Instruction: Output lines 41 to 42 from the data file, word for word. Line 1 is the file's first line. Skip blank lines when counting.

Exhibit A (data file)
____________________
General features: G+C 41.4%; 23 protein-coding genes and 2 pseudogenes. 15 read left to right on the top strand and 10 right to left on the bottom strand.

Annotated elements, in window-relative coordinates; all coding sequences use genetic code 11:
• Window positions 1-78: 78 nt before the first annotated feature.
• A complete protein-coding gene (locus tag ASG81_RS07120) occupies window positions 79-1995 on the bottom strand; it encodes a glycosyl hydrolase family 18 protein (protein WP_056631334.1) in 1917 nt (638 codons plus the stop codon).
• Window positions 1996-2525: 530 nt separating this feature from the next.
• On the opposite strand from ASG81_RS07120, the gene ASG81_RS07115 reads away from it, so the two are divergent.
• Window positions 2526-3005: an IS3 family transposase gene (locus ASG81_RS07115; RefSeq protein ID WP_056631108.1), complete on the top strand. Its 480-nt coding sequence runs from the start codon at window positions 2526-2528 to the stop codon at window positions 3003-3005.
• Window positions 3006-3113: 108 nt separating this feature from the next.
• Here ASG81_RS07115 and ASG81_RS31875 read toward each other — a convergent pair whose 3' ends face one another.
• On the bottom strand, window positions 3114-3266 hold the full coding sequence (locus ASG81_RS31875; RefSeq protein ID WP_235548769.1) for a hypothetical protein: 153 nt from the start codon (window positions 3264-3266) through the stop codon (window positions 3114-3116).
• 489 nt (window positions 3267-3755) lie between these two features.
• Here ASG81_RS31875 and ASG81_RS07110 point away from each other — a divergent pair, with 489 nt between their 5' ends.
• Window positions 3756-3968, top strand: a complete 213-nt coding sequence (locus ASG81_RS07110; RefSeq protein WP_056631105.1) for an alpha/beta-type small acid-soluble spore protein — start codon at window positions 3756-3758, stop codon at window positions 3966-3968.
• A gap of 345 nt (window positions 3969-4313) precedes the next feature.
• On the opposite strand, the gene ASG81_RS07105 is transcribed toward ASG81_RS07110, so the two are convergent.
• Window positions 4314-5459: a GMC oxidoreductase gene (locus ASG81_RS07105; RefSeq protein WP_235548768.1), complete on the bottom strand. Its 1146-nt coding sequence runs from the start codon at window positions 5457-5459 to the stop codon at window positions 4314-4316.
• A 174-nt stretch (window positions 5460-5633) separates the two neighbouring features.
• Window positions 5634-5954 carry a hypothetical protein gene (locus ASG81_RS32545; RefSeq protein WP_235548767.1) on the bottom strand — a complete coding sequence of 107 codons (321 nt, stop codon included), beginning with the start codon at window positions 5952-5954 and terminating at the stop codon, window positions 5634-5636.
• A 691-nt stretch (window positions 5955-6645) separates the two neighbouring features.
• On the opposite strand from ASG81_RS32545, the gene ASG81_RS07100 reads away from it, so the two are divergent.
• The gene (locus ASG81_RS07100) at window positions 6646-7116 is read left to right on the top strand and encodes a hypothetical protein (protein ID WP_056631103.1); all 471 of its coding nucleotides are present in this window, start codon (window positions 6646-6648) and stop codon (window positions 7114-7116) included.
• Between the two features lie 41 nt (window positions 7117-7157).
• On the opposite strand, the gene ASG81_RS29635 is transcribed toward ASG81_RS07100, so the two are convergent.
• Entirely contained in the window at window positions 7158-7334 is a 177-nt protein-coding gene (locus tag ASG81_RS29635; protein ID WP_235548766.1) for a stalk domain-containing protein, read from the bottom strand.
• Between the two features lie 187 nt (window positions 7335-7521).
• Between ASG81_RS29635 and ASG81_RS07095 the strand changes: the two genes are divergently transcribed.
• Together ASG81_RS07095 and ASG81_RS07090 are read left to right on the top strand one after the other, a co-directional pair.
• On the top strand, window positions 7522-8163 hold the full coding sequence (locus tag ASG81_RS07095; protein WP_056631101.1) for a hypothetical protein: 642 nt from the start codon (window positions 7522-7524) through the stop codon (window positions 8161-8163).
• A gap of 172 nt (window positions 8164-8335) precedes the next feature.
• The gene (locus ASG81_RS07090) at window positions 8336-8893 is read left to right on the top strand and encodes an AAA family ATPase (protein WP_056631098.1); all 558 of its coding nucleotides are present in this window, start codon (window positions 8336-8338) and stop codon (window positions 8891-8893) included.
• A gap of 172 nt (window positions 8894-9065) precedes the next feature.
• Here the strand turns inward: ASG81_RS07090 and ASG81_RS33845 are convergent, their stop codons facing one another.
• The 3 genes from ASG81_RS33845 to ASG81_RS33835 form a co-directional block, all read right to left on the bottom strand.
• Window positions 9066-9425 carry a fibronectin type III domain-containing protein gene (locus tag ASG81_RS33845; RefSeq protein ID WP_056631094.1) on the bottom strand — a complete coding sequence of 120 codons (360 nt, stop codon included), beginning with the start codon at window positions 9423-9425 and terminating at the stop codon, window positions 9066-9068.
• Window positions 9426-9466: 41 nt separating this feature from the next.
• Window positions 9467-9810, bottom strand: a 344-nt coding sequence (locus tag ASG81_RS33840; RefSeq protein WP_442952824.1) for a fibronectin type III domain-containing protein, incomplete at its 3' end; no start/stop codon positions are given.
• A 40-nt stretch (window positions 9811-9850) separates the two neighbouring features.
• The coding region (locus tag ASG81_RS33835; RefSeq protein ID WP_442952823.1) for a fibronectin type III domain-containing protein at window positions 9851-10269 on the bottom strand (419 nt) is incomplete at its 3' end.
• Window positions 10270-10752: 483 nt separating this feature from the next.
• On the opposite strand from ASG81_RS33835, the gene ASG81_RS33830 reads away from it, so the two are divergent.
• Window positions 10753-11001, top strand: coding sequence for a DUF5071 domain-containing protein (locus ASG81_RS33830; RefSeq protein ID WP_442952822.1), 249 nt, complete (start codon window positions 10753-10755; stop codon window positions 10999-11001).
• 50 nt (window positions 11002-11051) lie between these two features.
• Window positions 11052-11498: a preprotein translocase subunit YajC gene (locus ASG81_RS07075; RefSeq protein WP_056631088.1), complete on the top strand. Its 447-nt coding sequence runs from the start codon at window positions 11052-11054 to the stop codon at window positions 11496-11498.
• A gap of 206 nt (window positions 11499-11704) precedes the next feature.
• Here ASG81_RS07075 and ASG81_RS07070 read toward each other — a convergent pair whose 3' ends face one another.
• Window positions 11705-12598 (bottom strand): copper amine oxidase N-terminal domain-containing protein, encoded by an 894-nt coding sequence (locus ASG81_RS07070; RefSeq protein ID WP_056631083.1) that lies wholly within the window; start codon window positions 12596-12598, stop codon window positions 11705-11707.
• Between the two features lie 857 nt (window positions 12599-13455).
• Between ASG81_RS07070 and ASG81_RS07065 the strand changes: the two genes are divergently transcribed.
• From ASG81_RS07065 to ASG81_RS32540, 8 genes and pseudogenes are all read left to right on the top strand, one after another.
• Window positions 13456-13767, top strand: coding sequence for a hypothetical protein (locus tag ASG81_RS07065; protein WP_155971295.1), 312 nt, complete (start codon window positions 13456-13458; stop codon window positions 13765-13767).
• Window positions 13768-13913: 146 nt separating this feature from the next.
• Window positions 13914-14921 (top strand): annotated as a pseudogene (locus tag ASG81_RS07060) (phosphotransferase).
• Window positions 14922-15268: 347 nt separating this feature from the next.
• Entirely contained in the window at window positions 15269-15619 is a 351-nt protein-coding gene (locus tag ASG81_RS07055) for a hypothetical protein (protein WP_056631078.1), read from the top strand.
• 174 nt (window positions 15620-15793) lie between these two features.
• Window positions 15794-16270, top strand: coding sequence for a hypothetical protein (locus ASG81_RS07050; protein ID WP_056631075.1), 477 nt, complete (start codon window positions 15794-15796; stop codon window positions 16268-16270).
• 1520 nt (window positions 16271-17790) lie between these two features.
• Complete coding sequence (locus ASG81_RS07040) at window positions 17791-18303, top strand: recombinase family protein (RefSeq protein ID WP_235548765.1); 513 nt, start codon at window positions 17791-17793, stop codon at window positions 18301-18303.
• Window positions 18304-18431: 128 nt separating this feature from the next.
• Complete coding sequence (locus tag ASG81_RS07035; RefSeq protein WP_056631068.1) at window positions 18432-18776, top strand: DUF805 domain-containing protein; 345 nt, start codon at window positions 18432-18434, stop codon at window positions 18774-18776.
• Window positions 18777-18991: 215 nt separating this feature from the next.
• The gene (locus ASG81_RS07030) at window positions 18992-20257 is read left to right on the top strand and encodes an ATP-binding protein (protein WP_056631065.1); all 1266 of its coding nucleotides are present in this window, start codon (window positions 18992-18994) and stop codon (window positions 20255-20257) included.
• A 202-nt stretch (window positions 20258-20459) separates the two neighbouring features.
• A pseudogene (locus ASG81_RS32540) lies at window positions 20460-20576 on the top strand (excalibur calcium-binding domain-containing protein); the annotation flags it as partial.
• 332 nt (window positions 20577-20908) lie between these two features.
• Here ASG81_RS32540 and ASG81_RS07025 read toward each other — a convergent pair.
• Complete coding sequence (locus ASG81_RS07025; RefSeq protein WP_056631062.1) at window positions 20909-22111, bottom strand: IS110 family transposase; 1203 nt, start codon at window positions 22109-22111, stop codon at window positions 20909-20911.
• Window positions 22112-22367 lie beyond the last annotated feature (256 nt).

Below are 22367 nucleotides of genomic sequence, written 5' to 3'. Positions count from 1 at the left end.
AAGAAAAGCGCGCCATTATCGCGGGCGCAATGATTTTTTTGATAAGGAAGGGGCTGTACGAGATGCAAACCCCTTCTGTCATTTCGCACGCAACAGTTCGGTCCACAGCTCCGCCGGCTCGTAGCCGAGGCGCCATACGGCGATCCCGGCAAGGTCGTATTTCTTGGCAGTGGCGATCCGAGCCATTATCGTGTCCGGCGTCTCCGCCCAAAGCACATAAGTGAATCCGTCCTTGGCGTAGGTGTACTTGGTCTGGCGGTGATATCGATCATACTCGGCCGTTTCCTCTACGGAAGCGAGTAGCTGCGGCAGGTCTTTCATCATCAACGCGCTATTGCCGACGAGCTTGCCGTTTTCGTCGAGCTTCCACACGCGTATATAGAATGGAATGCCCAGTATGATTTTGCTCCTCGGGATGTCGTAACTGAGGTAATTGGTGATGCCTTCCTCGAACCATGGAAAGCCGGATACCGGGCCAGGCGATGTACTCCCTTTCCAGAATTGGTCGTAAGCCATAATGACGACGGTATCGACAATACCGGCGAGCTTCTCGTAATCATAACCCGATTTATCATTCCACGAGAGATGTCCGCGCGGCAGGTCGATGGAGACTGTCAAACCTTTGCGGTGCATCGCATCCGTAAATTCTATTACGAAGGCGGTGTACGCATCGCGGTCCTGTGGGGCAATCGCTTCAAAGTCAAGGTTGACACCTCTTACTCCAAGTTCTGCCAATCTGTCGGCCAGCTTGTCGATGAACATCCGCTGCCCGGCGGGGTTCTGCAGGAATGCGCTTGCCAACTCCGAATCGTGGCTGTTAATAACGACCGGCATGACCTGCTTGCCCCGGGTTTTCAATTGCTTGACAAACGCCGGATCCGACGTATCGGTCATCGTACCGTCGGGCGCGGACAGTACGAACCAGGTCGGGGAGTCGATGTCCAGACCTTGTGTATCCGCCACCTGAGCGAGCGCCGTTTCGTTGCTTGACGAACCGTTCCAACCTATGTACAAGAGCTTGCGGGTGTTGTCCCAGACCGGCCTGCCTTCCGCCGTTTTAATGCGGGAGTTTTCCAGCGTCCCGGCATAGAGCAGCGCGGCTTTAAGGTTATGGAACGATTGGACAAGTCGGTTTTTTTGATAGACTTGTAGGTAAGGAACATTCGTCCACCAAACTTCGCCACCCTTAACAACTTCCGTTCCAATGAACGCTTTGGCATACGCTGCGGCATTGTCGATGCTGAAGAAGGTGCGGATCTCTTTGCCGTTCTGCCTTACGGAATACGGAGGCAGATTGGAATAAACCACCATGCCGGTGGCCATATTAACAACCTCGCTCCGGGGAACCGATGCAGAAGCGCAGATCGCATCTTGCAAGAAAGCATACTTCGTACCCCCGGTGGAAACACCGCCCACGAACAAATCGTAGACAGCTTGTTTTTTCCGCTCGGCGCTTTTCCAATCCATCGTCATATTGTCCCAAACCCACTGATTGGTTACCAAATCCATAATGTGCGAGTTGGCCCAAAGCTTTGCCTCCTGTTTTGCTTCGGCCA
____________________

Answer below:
• Window positions 10753-11001, top strand: coding sequence for a DUF5071 domain-containing protein (locus ASG81_RS33830; RefSeq protein ID WP_442952822.1), 249 nt, complete (start codon window positions 10753-10755; stop codon window positions 10999-11001).
• 50 nt (window positions 11002-11051) lie between these two features.